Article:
‘Expanding ‘Souls, Minds and Horizons’ with Skype – Iro Stefopoulou, Greece

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Our teacher was interviewed by Antony Salcito, the Vice President of Education for Microsoft Corporation’s Worldwide Public Sector

“Expanding ‘Souls, Minds and Horizons’ with Skype in the Classroom – Iro Stefopoulou, Greece

As a teacher I feel that I have to give meaning to the aim and the process of learning, and I strongly believe that technology has transformed the way both teachers and students communicate and perceive the world,” says Iro Stefopoulou. “[Technology] has transformed my students into more enthusiastic learners.”

For Stefopoulou, a Microsoft Innovative Educator Expert and Skype Master Teacher, learning a language is not just about diction and vocabulary, it’s about broadening her students’ world.

Skype has been a lifeline for Stefopoulou and her students, allowing them to connect with distant classrooms. “Through our global connections and learning, the borders of our small town seem non-existent as we communicate in real time with school children from all over the world who are doing various activities and projects.”

One such project is Project LINC – a joint project with Daily Edventures alum and teacher Stacey Ryan – where students from both classes (Greece and Kansas) worked together via Skype to bring clean water to 525 students in Nairobi, Kenya.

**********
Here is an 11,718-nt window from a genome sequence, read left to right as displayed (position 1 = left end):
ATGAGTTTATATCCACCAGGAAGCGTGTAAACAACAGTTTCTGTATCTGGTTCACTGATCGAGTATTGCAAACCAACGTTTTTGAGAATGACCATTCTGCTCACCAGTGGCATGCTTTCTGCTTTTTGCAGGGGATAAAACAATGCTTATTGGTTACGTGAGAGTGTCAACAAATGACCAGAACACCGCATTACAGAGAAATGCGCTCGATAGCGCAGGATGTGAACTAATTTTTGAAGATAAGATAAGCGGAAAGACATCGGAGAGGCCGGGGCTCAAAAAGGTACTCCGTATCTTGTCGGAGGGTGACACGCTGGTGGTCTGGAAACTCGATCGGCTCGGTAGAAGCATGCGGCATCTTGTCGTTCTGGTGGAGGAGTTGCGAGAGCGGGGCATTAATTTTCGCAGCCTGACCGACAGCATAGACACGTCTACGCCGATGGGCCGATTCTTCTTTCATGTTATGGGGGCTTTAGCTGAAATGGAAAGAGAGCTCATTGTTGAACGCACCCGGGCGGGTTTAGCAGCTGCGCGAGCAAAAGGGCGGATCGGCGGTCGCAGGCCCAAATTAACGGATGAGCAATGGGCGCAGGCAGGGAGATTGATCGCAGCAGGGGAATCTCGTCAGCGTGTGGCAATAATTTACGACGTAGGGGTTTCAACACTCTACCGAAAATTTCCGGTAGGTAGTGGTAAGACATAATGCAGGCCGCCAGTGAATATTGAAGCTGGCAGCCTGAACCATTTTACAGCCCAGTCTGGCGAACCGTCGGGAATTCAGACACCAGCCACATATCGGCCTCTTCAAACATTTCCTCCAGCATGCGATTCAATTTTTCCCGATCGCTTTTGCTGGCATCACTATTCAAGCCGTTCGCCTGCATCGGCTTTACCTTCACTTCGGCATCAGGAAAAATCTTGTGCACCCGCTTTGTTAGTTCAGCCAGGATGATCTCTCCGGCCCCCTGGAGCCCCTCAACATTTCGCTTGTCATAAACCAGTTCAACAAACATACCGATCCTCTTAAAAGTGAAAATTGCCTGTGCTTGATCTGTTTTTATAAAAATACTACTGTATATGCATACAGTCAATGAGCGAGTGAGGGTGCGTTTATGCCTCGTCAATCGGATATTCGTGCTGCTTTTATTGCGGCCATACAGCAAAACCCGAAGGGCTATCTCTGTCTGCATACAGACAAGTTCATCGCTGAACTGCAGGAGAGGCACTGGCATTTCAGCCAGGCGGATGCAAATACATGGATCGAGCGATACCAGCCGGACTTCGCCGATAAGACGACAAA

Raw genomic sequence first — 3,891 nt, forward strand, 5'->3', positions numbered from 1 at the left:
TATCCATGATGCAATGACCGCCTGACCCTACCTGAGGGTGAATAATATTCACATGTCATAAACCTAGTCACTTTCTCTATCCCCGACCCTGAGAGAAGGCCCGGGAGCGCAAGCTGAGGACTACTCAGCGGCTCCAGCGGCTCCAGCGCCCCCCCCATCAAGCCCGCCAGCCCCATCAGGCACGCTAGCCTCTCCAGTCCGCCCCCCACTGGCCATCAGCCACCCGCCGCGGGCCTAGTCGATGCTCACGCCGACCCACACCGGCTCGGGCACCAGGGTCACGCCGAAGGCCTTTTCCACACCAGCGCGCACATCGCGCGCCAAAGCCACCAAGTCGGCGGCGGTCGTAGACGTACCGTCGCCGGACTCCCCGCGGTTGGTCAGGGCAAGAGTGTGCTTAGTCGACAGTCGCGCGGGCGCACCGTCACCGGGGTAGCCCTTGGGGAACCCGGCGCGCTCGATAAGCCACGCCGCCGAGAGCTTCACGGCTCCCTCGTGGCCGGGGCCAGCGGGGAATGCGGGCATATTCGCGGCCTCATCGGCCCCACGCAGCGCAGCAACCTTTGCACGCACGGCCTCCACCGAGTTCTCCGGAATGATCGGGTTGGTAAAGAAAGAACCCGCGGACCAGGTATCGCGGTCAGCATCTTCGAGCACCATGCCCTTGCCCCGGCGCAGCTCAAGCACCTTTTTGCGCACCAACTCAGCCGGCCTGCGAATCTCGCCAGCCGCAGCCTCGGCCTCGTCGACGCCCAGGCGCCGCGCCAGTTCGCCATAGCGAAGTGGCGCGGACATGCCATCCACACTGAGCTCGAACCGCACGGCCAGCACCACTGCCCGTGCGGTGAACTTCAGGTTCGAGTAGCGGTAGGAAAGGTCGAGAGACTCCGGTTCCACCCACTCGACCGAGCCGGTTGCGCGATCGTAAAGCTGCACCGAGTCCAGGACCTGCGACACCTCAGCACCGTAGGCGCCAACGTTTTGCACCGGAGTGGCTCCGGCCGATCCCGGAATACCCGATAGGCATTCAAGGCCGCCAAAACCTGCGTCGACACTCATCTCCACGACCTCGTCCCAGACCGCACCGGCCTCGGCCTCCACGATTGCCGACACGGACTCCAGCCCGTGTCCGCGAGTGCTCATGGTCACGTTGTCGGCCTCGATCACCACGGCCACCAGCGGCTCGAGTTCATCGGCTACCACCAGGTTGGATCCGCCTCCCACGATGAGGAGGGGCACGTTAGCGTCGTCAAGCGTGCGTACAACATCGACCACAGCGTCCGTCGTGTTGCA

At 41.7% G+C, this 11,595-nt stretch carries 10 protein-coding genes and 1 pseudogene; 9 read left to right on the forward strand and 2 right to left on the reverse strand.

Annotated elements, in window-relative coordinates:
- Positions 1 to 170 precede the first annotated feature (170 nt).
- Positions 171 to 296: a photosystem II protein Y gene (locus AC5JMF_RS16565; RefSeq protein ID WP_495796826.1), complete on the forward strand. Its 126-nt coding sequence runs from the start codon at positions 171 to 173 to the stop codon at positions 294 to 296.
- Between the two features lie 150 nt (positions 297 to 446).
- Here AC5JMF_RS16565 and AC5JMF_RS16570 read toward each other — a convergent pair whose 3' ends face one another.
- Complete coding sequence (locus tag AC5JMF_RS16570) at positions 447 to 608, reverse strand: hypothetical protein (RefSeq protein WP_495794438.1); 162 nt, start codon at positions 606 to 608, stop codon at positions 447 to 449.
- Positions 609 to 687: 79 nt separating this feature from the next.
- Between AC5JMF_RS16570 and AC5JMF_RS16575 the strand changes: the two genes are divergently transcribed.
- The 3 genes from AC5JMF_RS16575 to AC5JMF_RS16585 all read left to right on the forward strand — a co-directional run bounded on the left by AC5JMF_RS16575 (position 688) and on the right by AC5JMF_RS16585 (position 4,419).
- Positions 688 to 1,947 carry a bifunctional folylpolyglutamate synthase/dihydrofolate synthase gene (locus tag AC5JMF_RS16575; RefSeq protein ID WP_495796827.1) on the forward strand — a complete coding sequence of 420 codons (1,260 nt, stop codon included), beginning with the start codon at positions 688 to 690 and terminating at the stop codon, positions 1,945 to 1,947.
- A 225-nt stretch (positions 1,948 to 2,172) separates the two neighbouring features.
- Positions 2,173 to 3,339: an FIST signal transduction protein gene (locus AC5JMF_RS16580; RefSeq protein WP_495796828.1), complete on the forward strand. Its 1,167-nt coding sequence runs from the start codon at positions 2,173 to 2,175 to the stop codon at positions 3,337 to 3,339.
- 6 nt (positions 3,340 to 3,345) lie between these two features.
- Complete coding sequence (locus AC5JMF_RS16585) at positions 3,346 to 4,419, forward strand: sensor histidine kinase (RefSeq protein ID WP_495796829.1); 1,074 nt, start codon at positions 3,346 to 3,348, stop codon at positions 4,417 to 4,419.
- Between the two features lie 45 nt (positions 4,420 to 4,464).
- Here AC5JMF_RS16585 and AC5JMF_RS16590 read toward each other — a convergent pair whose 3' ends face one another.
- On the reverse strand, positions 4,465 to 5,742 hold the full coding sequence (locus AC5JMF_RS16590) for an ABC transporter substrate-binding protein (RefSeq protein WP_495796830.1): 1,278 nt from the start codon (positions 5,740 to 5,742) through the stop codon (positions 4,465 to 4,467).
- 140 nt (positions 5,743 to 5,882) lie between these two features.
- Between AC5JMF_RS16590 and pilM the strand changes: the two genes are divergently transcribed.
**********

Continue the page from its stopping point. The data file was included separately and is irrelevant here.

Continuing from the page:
“My goal in every lesson is to create a unique learning experience for my students and I believe that technology can definitely help me accomplish it and help my students thrive,” adds Stefopoulou. “My goal is to inspire my students to reach their fullest potential and technology is my weapon!”

Enjoy today’s Daily Edventure with Iro Stefopoulou!

What inspired you to become an educator?

I am not one of these educators who always knew they wanted to be teachers; the educational system in Greece didn’t provide students with any career orientation at least during my school years. Students sit for exams and, depending on their grades, they have to choose their university path and future job.

I can say that I was a good student so when I had to choose, I decided to become an educator out of luck and instinct – and not a lawyer, although my grades were really good.

During my undergraduate years, I discovered that this was the right job for me and I feel really lucky now that I can give my full potential to teaching. I found out that I have a passion and hunger for learning and I wanted to share my knowledge and enthusiasm with students.

When I started working I knew that I was meant to be a teacher and my students’ enthusiasm and laugh still inspire me to become a better teacher every day and find ways to motivate, inspire and encourage them to strive for success.

What was a defining moment in your career when you felt proudest to be an educator?